Edmonton, Alberta, Canada
Nov. 11 to Dec. 3, 2017
Tickets start at $30.
Review by Graham Hicks, Hicksbiz.com
Hadestown is a beautiful, rich mix of all that is good and right in American performance art.
That said, it has its problems.
No report on Hadestown can take place without considering the current context. The acclaimed musical, close to a modern-day opera, is getting its final polish here at the Citadel Theatre before its producers and financial backers move the show to Broadway.
The production, based on a concept album by the talented and distinctive American songwriter/singer Anais Mitchell, contemporizes and universalizes the Greek myth of Orpheus and Eurydice.
Hadestown was a major off-Broadway hit in New York City. But it had to be adapted from an intimate theatre space to the big spaces of Broadway theatres. Enter the Citadel’s 681-seat Shoctor Stage.
So The Hadestown we are watching in Edmonton is not yet a final product. It may be a dress, dress rehearsal but it will still undergo many changes before its Broadway opening.
Banish from your head any thoughts of this being a Greek mythological tragedy – there are no togas, garlands or lightning bolts other than the allegorical. It’s closer to a sci-fi take on Porgy & Bess (with Mad Max costumes) than the Iliad.
Second, sit back and allow yourself to be submersed in a near-unique theatrical experience, one you’ve likely not experienced before.
The music and lighting are actors unto themselves. The unusual musical composition and its performance by on-stage band and singers is as tightly intertwined with plot as is theatrically possible.
A show where, as an audience member, you have a choice of seeing this production through any number of lenses - romantic, ideological, sociological, political, moral – or simply enjoying a lovely collection of songs so lavishly illustrated.
Hadestown is abstract but not abstract.
Yes, it follows the basic plot line of the classic Greek tale - of the singer Orpheus who travels to the underworld to rescue his lost lover Eurydice. In a triumph of light and bright and everything right, Orpheus almost brings Eurydice out of the shadows and back to life … but for his human frailty.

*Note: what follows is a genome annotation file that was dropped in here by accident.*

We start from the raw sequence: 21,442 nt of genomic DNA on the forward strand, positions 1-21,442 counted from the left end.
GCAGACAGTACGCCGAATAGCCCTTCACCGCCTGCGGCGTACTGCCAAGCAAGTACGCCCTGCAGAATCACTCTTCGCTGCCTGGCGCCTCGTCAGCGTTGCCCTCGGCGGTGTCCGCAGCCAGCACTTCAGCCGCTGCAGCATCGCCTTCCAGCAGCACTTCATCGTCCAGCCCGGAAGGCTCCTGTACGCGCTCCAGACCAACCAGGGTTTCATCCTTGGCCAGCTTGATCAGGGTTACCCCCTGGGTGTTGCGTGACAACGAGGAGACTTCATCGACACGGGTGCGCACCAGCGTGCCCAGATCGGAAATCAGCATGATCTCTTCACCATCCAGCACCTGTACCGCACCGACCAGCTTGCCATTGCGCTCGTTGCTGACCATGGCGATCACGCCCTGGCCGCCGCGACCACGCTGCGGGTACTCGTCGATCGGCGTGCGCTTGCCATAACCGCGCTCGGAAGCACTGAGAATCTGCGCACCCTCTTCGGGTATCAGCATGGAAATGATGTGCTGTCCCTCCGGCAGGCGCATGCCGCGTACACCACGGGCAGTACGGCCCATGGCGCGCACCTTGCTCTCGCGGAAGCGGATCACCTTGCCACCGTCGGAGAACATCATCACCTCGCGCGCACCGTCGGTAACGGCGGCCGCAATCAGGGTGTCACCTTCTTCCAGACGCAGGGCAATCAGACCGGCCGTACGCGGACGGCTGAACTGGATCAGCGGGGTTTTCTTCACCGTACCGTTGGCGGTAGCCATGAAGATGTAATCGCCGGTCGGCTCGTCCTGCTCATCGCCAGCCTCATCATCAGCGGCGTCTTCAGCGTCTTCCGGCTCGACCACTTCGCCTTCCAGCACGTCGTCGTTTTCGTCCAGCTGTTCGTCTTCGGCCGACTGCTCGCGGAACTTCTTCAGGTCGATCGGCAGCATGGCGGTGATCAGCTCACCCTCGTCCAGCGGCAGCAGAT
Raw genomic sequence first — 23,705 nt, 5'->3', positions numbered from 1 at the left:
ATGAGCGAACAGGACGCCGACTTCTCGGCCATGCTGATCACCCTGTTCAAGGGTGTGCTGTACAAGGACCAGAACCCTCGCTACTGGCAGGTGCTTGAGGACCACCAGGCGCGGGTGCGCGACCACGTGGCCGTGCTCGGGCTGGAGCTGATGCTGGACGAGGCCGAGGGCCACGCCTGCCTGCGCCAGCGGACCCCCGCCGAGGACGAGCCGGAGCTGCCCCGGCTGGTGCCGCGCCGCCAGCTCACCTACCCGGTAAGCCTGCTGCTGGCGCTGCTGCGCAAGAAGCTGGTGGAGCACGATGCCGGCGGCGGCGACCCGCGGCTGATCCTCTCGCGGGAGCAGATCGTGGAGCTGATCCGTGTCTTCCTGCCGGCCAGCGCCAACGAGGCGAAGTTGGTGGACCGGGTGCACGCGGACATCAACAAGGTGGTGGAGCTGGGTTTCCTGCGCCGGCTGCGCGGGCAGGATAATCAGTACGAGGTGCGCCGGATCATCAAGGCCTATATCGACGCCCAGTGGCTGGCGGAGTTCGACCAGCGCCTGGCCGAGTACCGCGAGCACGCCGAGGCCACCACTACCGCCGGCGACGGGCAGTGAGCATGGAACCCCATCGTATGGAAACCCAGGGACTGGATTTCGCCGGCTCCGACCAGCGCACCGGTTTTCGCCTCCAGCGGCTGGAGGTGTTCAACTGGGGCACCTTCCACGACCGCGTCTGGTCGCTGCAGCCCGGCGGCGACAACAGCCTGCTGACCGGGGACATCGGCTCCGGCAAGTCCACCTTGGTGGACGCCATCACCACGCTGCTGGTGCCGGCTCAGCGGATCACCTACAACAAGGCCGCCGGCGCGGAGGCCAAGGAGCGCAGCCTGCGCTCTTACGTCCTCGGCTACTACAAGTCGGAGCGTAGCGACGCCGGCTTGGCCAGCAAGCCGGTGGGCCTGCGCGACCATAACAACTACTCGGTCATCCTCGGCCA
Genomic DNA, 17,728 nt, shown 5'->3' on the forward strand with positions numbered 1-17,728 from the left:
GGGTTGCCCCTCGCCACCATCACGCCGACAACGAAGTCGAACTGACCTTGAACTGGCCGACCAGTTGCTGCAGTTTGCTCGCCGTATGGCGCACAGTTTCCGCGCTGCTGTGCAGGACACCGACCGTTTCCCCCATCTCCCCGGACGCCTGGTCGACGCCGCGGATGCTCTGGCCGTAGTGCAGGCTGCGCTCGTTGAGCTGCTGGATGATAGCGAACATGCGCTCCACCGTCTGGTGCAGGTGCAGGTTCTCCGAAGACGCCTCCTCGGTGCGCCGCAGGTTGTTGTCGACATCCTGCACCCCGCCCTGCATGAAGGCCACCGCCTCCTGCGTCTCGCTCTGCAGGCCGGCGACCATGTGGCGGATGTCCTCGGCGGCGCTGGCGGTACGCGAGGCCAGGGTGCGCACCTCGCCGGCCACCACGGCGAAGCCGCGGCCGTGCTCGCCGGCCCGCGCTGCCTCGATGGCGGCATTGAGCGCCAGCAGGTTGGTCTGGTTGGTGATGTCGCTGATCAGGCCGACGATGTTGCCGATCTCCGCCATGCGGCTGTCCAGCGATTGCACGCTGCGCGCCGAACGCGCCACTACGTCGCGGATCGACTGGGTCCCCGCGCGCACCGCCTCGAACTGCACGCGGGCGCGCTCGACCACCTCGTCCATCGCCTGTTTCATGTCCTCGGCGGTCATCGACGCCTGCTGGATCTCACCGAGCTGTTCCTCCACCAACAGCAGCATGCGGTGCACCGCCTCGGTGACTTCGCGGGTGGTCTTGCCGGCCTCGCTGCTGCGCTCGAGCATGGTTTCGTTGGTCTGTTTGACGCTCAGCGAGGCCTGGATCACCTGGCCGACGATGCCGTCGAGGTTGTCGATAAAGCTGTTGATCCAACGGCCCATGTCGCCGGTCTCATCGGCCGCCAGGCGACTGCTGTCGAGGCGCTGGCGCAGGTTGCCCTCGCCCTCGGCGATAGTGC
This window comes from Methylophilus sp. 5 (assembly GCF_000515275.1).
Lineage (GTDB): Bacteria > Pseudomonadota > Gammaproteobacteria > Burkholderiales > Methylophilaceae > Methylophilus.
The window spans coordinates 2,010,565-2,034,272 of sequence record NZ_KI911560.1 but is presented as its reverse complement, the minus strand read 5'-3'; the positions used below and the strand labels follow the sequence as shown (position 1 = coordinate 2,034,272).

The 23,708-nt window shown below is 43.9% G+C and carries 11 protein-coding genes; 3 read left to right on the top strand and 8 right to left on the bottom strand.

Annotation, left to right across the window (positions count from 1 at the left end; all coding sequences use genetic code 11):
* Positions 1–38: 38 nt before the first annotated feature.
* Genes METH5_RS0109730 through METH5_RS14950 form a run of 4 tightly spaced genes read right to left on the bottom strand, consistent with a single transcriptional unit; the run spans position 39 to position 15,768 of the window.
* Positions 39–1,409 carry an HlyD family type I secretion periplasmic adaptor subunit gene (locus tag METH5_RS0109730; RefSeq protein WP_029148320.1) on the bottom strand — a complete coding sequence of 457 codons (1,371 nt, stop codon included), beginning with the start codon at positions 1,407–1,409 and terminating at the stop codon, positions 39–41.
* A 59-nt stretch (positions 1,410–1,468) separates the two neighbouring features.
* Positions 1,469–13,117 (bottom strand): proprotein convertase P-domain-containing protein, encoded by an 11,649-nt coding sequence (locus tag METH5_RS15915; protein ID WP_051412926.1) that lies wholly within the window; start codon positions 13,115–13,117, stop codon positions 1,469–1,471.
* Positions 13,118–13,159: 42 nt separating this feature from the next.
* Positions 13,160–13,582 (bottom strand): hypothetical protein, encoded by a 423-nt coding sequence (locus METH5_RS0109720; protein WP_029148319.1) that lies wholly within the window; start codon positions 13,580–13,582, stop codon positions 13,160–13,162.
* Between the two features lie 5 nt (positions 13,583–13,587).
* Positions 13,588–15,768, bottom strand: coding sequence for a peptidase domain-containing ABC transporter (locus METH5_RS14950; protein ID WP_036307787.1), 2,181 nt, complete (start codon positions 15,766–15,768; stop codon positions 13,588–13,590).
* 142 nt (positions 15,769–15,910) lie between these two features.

In this story, Orpheus is a down-on-his-luck singer/songwriter. The settings of Hadestown are abstract, but the references are to Depression-era rural America, where the steam-whistle era train to Hadestown passes through twice a year, bringing with it spring and winter. Orpheus finds the beautiful Eurydice as a rail-track street-kid. They fall instantly in love, two youth with nothing but dreams.
In its universal themes – quite different from the Greek myth – Eurydice is lured away from Orpheus by promises of food, shelter, continuous employment in the industrial/military complex of the underground (and underworld) Hadestown.
The ending returns to the Greek myth. Orpheus, with his beautiful voice and lyrics, softens up the cold, cold heart of King Hades. Orpheus is allowed to return with his Eurydice from the land of darkness and shadows to life itself – only to be thwarted by a condition he fails to meet.
There’s beautiful moment after beautiful moment in this production.
Of Mitchell’s 33 songs, a handful deserve to be classics of American musical theatre. Wait For Me sends shivers down my spine. All I’ve Ever Known is as wistful a love song as has ever been written. Why We Build the Wall features the profondo basso of veteran Broadway musical actor Patrick Page as King Hades, his voice so rich and deep it shakes the foundations of the well-anchored Citadel.
At the same time, the show hits a dreary stretch through the first half of the second act.
The blocking (the actors’ movements) in these tiresome scenes is centred around a mid-stage double-revolving carousel – clock-wise on the inside, counter clock-wise on the outside. It’s used so often that its dramatic impact dries up. You just want the damned thing to stop.
The other problem – probably unique to this production – is the lack of chemistry between T.V. Carpio as Eurydice and Reeve Carney as Orpheus. Something doesn’t click between these two and the audience senses it from the get-go. Of course they have beautiful voices, or they wouldn’t be in this show, especially Carney’s soaring tenor.
But on a CD released from the original cast, Orpheus (Damon Daunno) and Eurydice (Nabiyah Be) have way more soul .
And soul – its abundance, its absence, the musical style itself – is what Hadestown is all about.
You don’t want to miss this show - Songstress Anais Mitchell is so original and creative as to be a latter-day Joni Mitchell (no relation). Anais simply arrived at the theatre as a creative outlet earlier than did Joni (with the Alberta Ballet late in her musical journey.)
The musical arrangements, as brought forth by the splendid seven-person band, are spellbinding. Never has the trombone, as played by Audrey Ochoa, been so deeply soulful.
We often brag that Citadel Theatre productions are so well done as to often equal Broadway quality. Still, it’s a treat to see the ultimate best of North American musical theatre – with its financial resources – being performed way up here in the cool, cool, north.